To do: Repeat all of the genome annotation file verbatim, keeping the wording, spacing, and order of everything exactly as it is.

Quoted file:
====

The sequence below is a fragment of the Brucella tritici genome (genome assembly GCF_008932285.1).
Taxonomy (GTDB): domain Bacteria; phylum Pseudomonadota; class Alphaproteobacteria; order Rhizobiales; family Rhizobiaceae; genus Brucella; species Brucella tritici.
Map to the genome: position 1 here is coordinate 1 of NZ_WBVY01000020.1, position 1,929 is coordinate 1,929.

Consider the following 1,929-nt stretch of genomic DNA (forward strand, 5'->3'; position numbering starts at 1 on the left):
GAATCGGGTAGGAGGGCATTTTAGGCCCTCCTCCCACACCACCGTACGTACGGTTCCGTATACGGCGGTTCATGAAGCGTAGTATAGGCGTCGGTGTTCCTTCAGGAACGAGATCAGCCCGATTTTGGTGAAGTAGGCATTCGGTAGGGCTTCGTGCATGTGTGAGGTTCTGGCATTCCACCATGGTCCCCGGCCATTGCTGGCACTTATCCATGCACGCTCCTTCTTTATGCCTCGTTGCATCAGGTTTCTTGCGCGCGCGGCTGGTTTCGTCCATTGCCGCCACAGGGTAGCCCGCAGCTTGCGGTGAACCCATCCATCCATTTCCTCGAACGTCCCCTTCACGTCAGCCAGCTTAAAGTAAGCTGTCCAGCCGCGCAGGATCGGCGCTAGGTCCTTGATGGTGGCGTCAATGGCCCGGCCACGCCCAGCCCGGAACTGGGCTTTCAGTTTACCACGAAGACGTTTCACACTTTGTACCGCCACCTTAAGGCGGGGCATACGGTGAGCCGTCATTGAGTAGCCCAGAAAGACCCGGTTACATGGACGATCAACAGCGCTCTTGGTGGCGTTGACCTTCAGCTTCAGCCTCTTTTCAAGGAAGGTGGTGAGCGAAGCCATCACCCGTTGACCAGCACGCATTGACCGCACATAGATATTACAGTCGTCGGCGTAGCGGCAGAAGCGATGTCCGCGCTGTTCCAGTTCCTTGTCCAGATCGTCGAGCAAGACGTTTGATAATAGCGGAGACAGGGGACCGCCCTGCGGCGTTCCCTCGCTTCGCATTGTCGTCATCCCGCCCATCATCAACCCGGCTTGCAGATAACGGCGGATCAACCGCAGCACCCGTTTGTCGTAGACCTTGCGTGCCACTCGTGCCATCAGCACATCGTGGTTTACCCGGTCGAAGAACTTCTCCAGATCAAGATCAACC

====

The sequence below is a fragment of the Brucella tritici genome (genome assembly GCF_008932285.1).
Taxonomy (GTDB): domain Bacteria; phylum Pseudomonadota; class Alphaproteobacteria; order Rhizobiales; family Rhizobiaceae; genus Brucella; species Brucella tritici.
Map to the genome: position 1 here is coordinate 1 of NZ_WBVY01000020.1, position 1,929 is coordinate 1,929.

Consider the following 1,929-nt stretch of genomic DNA (forward strand, 5'->3'; position numbering starts at 1 on the left):
GAATCGGGTAGGAGGGCATTTTAGGCCCTCCTCCCACACCACCGTACGTACGGTTCCGTATACGGCGGTTCATGAAGCGTAGTATAGGCGTCGGTGTTCCTTCAGGAACGAGATCAGCCCGATTTTGGTGAAGTAGGCATTCGGTAGGGCTTCGTGCATGTGTGAGGTTCTGGCATTCCACCATGGTCCCCGGCCATTGCTGGCACTTATCCATGCACGCTCCTTCTTTATGCCTCGTTGCATCAGGTTTCTTGCGCGCGCGGCTGGTTTCGTCCATTGCCGCCACAGGGTAGCCCGCAGCTTGCGGTGAACCCATCCATCCATTTCCTCGAACGTCCCCTTCACGTCAGCCAGCTTAAAGTAAGCTGTCCAGCCGCGCAGGATCGGCGCTAGGTCCTTGATGGTGGCGTCAATGGCCCGGCCACGCCCAGCCCGGAACTGGGCTTTCAGTTTACCACGAAGACGTTTCACACTTTGTACCGCCACCTTAAGGCGGGGCATACGGTGAGCCGTCATTGAGTAGCCCAGAAAGACCCGGTTACATGGACGATCAACAGCGCTCTTGGTGGCGTTGACCTTCAGCTTCAGCCTCTTTTCAAGGAAGGTGGTGAGCGAAGCCATCACCCGTTGACCAGCACGCATTGACCGCACATAGATATTACAGTCGTCGGCGTAGCGGCAGAAGCGATGTCCGCGCTGTTCCAGTTCCTTGTCCAGATCGTCGAGCAAGACGTTTGATAATAGCGGAGACAGGGGACCGCCCTGCGGCGTTCCCTCGCTTCGCATTGTCGTCATCCCGCCCATCATCAACCCGGCTTGCAGATAACGGCGGATCAACCGCAGCACCCGTTTGTCGTAGACCTTGCGTGCCACTCGTGCCATCAGCACATCGTGGTTTACCCGGTCGAAGAACTTCTCCAGATCAAGATCAACC